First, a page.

Senior Liberal Arthur Sinodinos' failure to declare six directorships is a 'very murky matter', the prime minister believes.
Senator Sinodinos admitted to parliament on Thursday that he had been forced to update his pecuniary interests register with six directorships, following inquiries from the media.
He described the failure as an innocent oversight but Ms Gillard believes the matter is more serious.
'This is a very murky matter,' she told reporters in Tasmania on Friday.
'It's not one for me, it's a question of leadership for Mr Abbott and how he will respond.'
Opposition Leader Tony Abbott conceded Senator Sinodinos should have declared his pecuniary interests earlier.
'Obviously, there are rules and people should comply with the rules,' Mr Abbott told reporters in Brisbane.
But he rejected a suggestion his colleague was tainted by his involvement with a company linked to Labor powerbroker Eddie Obeid, who recently appeared before the NSW Independent Commission Against Corruption for allegedly trying to influence a coal mine approval.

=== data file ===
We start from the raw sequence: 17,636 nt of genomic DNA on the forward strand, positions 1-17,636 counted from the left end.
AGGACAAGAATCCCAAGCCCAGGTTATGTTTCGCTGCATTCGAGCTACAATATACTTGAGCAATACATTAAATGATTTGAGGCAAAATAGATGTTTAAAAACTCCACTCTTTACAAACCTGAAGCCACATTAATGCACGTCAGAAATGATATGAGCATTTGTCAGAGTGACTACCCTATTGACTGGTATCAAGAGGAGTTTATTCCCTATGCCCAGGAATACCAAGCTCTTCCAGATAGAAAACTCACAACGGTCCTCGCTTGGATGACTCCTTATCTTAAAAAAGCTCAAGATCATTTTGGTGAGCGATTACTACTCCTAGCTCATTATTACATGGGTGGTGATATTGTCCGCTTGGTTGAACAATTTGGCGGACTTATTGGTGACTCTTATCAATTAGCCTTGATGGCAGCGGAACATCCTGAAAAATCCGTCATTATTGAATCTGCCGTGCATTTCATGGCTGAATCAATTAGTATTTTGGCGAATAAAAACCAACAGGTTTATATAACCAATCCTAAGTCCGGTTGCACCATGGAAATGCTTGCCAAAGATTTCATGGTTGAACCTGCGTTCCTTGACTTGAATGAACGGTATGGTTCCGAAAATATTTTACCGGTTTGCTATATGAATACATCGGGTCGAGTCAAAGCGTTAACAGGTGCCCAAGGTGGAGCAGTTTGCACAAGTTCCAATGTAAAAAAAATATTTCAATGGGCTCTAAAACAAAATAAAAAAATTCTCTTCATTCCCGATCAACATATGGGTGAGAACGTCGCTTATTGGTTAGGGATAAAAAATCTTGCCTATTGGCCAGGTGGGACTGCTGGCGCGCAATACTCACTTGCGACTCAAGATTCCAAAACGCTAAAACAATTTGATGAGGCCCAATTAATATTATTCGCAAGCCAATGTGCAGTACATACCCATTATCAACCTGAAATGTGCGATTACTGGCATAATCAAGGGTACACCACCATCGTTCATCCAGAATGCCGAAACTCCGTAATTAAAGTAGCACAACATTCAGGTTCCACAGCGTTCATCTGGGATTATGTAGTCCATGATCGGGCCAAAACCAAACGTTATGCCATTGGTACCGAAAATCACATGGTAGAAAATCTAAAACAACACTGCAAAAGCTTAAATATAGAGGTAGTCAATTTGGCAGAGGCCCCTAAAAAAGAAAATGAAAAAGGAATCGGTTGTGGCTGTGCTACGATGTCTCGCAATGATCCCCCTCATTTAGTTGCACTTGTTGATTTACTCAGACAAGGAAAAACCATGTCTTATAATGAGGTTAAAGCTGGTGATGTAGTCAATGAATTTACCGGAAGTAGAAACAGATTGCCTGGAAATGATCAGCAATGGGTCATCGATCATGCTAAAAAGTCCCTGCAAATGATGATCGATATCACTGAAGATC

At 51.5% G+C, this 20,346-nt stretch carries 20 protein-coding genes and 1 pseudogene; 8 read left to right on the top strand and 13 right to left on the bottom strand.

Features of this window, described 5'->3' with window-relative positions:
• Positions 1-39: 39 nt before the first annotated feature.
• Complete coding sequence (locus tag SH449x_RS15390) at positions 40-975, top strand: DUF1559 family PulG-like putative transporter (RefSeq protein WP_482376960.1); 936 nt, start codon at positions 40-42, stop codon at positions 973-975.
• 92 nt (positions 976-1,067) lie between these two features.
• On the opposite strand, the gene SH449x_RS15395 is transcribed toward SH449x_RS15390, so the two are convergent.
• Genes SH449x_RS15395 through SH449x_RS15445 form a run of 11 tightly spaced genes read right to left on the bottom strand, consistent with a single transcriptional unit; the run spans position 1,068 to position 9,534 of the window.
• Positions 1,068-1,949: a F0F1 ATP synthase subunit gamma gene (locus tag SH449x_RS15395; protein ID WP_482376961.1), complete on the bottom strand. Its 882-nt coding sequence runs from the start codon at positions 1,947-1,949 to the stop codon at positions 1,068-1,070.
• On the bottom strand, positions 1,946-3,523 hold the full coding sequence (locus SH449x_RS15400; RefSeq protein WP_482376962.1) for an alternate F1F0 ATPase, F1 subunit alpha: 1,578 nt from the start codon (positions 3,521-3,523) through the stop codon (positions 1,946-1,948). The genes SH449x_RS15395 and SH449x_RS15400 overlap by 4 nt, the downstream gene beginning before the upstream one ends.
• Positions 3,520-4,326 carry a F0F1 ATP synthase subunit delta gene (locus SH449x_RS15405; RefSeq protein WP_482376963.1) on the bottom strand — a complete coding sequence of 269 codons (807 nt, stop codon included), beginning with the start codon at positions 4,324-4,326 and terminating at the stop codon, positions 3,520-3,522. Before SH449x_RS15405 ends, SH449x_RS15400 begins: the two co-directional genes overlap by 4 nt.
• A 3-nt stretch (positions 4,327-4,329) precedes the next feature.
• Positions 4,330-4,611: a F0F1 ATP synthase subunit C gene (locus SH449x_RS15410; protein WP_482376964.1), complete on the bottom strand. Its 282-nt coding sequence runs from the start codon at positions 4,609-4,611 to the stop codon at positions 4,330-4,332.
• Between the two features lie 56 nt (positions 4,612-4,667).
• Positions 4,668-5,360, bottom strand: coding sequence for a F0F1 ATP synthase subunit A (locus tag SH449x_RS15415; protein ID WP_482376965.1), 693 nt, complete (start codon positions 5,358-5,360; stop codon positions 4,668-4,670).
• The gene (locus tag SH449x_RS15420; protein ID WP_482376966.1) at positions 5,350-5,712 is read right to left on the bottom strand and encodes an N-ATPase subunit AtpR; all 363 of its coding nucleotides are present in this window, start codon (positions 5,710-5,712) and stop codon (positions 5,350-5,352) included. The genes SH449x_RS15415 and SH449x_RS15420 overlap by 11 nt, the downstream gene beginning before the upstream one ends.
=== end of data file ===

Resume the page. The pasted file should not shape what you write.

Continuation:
'There's a world of difference between exploiting an official position for personal gain and inadvertently overlooking to declare a couple of not-for-profit directorships,' Mr Abbott said.
Finance Minister Penny Wong said she could not understand how Senator Sinodinos could forget six directorships.
'It doesn't really pass the person-in-the-street test,' she told Sky News, pointing out that Senator Sinodinos wasn't new to parliamentary processes, because he served as chief of staff to former prime minister John Howard.
He is also a former NSW Liberal Party president.
Senator Sinodinos also confirmed to the Senate he had abandoned a claim to a five per cent shareholding in Australian Water Holdings, the company linked to Mr Obeid.
He says he only became aware of the Obeid family link after he joined the company and had been 'shocked and disappointed' when he found out about the connection. - AAP